With the new loan rules in place a team can only have a maximum of five loan players in an 18-man match day squad, with a maximum of four from any one club in the course of a whole season. So why sign all these players permanently, when these new faces could easily be covered as loan signings?
The Pozzo approach is to manage players as resources. I mentioned earlier about the pool of players from which they are able to move players around, and as a club Watford are only newcomers to this situation. We have seen the benefits to this system; a selection of fantastic players that would otherwise be out of reach of a club like Watford – either financially, or simply that the players wouldn’t give the club a second look without the guiding hands of the Pozzo family reassuring and encouraging them – and are yet to see any downside of having our best players stolen from us. It’s not in the interest of the directors to weaken one team to the benefit of another, but purely an exercise on drawing on the players available to fill any gaps in a squad, or to utilise the clubs position as a proving ground or shop window for appropriate players.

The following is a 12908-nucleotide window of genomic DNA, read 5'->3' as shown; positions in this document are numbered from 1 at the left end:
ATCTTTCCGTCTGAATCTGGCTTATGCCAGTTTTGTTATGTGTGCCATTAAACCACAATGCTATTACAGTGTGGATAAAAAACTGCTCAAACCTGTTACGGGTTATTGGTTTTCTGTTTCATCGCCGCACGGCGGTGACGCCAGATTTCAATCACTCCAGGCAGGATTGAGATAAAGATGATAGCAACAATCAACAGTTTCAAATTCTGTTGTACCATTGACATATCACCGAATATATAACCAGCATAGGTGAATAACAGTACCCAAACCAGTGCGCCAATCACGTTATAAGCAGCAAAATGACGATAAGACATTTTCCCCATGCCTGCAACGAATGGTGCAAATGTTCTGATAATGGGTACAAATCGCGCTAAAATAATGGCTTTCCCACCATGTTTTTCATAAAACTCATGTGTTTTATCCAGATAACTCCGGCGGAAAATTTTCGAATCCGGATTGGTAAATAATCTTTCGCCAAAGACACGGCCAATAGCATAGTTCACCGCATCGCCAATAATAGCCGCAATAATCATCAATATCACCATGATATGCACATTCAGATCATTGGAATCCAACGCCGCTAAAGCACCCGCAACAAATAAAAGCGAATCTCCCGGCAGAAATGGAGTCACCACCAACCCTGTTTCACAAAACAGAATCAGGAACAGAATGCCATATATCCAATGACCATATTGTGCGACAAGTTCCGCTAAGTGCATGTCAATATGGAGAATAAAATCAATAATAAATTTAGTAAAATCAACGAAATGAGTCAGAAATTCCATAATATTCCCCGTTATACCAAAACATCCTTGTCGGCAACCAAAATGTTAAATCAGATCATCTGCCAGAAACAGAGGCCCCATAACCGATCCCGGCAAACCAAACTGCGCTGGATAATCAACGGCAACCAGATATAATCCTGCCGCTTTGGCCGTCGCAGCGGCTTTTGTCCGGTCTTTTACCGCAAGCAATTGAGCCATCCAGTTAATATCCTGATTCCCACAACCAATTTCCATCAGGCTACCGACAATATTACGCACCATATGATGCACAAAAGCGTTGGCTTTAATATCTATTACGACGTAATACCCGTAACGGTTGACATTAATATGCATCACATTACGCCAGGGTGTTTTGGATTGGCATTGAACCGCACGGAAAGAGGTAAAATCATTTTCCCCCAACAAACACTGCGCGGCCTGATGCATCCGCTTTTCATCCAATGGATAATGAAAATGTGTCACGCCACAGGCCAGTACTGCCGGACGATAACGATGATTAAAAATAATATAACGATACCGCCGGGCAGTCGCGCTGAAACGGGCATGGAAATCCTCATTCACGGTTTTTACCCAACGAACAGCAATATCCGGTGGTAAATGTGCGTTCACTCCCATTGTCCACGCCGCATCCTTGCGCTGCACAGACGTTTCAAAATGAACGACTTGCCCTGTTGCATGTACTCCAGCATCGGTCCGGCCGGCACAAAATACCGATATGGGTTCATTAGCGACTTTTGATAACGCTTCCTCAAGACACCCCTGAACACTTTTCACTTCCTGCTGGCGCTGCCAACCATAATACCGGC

With the wealth of talent available on the books of the three clubs it doesn’t feel that one club is the priority. We would be forgiven as Watford fans for being uncertain at first as to whether we would indeed be a feeder club for our Serie A-playing, European competition-qualifying brethren in Udine, with a constant revolving door of loan players changing from season to season, the required consistency and momentum needed to build on the previous season and improve on a squad’s experience never being given a chance to form, and therefore never advancing us as a club. But we have built a team with players that have dramatically improved the squad, and yet (until the murmurings from Udinese fans at the signings of Angella, Faraoni and Fabbrini) had barely registered on the radar of our Italian cousins.